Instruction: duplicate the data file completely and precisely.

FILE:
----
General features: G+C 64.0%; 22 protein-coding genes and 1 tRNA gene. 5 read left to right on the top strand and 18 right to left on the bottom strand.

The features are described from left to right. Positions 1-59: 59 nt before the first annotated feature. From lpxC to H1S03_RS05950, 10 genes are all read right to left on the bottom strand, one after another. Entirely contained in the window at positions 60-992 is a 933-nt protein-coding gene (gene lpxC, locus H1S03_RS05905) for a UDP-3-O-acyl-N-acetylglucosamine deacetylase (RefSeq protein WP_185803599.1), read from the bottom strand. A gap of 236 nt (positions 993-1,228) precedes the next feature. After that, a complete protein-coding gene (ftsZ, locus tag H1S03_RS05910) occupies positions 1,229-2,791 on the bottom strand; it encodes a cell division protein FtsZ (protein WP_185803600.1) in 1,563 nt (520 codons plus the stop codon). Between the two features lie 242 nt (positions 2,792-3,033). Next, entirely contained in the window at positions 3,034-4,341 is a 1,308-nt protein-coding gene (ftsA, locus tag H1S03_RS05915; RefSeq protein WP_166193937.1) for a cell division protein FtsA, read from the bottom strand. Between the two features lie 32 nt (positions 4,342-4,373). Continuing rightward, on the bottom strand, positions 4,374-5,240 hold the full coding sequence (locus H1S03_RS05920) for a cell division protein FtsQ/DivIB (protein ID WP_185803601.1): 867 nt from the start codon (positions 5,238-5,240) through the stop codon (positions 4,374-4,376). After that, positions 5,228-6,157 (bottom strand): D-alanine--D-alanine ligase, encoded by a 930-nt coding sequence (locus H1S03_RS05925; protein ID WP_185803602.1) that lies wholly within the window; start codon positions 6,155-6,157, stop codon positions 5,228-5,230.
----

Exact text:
General features: G+C 64.0%; 22 protein-coding genes and 1 tRNA gene. 5 read left to right on the top strand and 18 right to left on the bottom strand.

The features are described from left to right. Positions 1-59: 59 nt before the first annotated feature. From lpxC to H1S03_RS05950, 10 genes are all read right to left on the bottom strand, one after another. Entirely contained in the window at positions 60-992 is a 933-nt protein-coding gene (gene lpxC, locus H1S03_RS05905) for a UDP-3-O-acyl-N-acetylglucosamine deacetylase (RefSeq protein WP_185803599.1), read from the bottom strand. A gap of 236 nt (positions 993-1,228) precedes the next feature. After that, a complete protein-coding gene (ftsZ, locus tag H1S03_RS05910) occupies positions 1,229-2,791 on the bottom strand; it encodes a cell division protein FtsZ (protein WP_185803600.1) in 1,563 nt (520 codons plus the stop codon). Between the two features lie 242 nt (positions 2,792-3,033). Next, entirely contained in the window at positions 3,034-4,341 is a 1,308-nt protein-coding gene (ftsA, locus tag H1S03_RS05915; RefSeq protein WP_166193937.1) for a cell division protein FtsA, read from the bottom strand. Between the two features lie 32 nt (positions 4,342-4,373). Continuing rightward, on the bottom strand, positions 4,374-5,240 hold the full coding sequence (locus H1S03_RS05920) for a cell division protein FtsQ/DivIB (protein ID WP_185803601.1): 867 nt from the start codon (positions 5,238-5,240) through the stop codon (positions 4,374-4,376). After that, positions 5,228-6,157 (bottom strand): D-alanine--D-alanine ligase, encoded by a 930-nt coding sequence (locus H1S03_RS05925; protein ID WP_185803602.1) that lies wholly within the window; start codon positions 6,155-6,157, stop codon positions 5,228-5,230.